This time we keep the discussion confined within the watch market. This is where most people are knocked-off by a knock-off too good to be true. It oftentimes is because the item on sale is a counterfeit or is stolen. In that case, it will have its serial number scraped off, often to such perfections it’s hard to believe if an engraving existed there. In return, the grey market gets a bad name. That’s certainly not something to like especially when you are selling genuine watches from well-known brands. Neither are they factory seconds.

Note that we are not talking about fine watches. These are available only through special, manufacturer-authorized dealers and buying them from another place might affect its warranty and resale value.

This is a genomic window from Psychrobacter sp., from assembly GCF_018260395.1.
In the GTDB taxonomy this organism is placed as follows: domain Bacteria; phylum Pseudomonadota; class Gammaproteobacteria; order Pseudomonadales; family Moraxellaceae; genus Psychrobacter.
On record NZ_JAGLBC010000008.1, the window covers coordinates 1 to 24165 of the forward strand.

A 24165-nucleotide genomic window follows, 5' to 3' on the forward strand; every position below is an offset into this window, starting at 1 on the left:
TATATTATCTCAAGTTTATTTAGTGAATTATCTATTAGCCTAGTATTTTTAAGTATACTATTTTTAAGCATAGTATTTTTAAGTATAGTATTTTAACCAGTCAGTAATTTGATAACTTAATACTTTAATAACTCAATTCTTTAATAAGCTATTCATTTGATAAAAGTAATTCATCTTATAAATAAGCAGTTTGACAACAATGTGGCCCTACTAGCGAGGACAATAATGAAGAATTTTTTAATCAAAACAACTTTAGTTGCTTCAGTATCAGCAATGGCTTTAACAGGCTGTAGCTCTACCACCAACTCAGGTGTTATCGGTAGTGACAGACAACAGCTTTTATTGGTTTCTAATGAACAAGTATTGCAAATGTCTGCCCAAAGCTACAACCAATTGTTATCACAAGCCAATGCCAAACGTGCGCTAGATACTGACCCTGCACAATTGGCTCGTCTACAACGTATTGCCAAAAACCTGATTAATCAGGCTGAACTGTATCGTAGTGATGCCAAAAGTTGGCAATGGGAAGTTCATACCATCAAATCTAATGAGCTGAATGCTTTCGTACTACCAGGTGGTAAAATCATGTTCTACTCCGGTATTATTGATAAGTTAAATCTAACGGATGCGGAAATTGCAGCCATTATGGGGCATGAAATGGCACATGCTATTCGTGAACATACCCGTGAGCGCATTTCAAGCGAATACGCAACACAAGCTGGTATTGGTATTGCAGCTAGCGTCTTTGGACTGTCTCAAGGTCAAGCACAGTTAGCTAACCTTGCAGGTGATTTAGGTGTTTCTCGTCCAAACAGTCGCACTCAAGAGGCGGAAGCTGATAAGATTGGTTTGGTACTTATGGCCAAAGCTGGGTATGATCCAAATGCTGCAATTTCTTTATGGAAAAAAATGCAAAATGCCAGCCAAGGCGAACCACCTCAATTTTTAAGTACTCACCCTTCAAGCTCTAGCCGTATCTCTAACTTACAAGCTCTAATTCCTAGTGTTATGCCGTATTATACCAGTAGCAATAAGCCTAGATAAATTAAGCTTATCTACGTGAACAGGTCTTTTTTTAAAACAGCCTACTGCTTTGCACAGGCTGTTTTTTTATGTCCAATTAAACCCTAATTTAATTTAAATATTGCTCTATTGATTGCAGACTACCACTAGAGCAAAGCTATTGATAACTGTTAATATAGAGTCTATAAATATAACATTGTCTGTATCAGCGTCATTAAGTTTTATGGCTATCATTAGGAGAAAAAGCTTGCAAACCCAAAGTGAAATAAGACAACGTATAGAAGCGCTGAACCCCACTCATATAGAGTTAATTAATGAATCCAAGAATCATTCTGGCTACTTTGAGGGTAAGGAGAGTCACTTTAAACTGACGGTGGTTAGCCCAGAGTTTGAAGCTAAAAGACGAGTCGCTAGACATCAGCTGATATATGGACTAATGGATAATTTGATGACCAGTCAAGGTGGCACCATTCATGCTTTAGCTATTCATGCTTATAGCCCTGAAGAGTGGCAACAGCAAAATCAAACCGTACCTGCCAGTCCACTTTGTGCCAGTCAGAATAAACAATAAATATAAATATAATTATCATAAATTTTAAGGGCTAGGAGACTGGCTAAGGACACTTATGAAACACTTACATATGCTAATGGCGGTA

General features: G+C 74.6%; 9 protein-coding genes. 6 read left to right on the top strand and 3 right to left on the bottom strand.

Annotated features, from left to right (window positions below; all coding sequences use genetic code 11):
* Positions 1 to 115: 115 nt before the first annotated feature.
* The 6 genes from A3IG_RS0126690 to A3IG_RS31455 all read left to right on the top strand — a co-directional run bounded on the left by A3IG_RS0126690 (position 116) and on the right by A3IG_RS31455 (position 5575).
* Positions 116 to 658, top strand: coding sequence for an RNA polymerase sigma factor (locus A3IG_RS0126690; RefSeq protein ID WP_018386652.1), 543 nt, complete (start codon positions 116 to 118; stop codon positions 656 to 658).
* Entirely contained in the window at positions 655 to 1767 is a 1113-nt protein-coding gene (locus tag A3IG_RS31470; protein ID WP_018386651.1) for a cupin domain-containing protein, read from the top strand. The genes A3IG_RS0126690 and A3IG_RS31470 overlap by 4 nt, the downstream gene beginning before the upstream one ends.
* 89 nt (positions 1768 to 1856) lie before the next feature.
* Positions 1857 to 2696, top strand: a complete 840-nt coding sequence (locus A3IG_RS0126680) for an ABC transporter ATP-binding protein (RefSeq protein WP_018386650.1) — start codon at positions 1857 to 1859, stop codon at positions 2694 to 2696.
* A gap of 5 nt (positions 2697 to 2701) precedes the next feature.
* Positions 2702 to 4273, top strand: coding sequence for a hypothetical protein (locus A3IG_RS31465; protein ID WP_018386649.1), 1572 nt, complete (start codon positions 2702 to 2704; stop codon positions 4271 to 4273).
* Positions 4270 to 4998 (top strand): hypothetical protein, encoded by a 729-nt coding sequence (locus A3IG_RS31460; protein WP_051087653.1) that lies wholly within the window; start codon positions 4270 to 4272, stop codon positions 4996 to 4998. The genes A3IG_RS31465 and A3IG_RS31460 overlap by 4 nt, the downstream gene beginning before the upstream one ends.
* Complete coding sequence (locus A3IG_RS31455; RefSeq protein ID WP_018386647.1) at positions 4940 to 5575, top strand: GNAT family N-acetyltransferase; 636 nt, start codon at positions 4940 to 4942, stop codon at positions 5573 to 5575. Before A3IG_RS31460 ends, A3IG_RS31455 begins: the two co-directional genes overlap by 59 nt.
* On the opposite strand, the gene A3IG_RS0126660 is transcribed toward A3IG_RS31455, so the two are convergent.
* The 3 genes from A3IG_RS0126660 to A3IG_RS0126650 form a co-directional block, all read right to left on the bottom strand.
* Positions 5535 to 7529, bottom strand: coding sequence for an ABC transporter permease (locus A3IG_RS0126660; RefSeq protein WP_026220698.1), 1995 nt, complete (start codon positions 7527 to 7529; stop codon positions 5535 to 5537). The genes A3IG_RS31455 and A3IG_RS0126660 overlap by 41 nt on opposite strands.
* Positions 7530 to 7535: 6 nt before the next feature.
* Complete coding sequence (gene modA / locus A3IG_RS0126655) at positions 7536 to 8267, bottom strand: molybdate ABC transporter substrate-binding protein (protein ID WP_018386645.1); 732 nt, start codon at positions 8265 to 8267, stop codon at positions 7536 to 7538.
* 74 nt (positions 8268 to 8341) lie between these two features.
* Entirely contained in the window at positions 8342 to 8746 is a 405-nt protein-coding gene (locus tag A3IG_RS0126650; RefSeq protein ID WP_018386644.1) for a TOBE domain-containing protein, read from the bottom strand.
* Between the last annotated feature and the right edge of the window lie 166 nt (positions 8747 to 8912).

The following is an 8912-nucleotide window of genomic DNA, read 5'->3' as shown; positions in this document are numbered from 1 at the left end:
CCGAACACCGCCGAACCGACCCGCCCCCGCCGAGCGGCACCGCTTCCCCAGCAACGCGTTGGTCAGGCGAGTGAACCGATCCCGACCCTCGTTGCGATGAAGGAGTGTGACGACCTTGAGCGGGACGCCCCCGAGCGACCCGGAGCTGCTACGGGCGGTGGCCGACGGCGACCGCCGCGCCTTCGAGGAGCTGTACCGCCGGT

Grey market watches chiefly come from smaller authorized dealers who are trying to get rid of inventory and make space for new watches and increase sales. This excess inventory is then sold to other legitimate watch dealers, at wholesale prices. This brings down the unit price and so a grey market dealer can offer higher discounts than the former authorized dealer. So, the grey market replaces the good things in a watch is mostly a myth. This is done by a handful who takes advantage of this alternative selling protocol. It’s up to you verifying beforehand if the seller is a trusted one and the product you are buying comes with the warranty, serial number.

To be sure that your purchase doesn’t rest heavy on you, check that the:

i. Offered discount on the manufacturer’s suggested retail price doesn’t  a huge amount.

ii. Often the dealer also offers an extended warranty; make sure the dealer’s stamp is there on the card.

The only thing you might not get is the COSC certificate, but then again, that doesn’t come with the discounted price.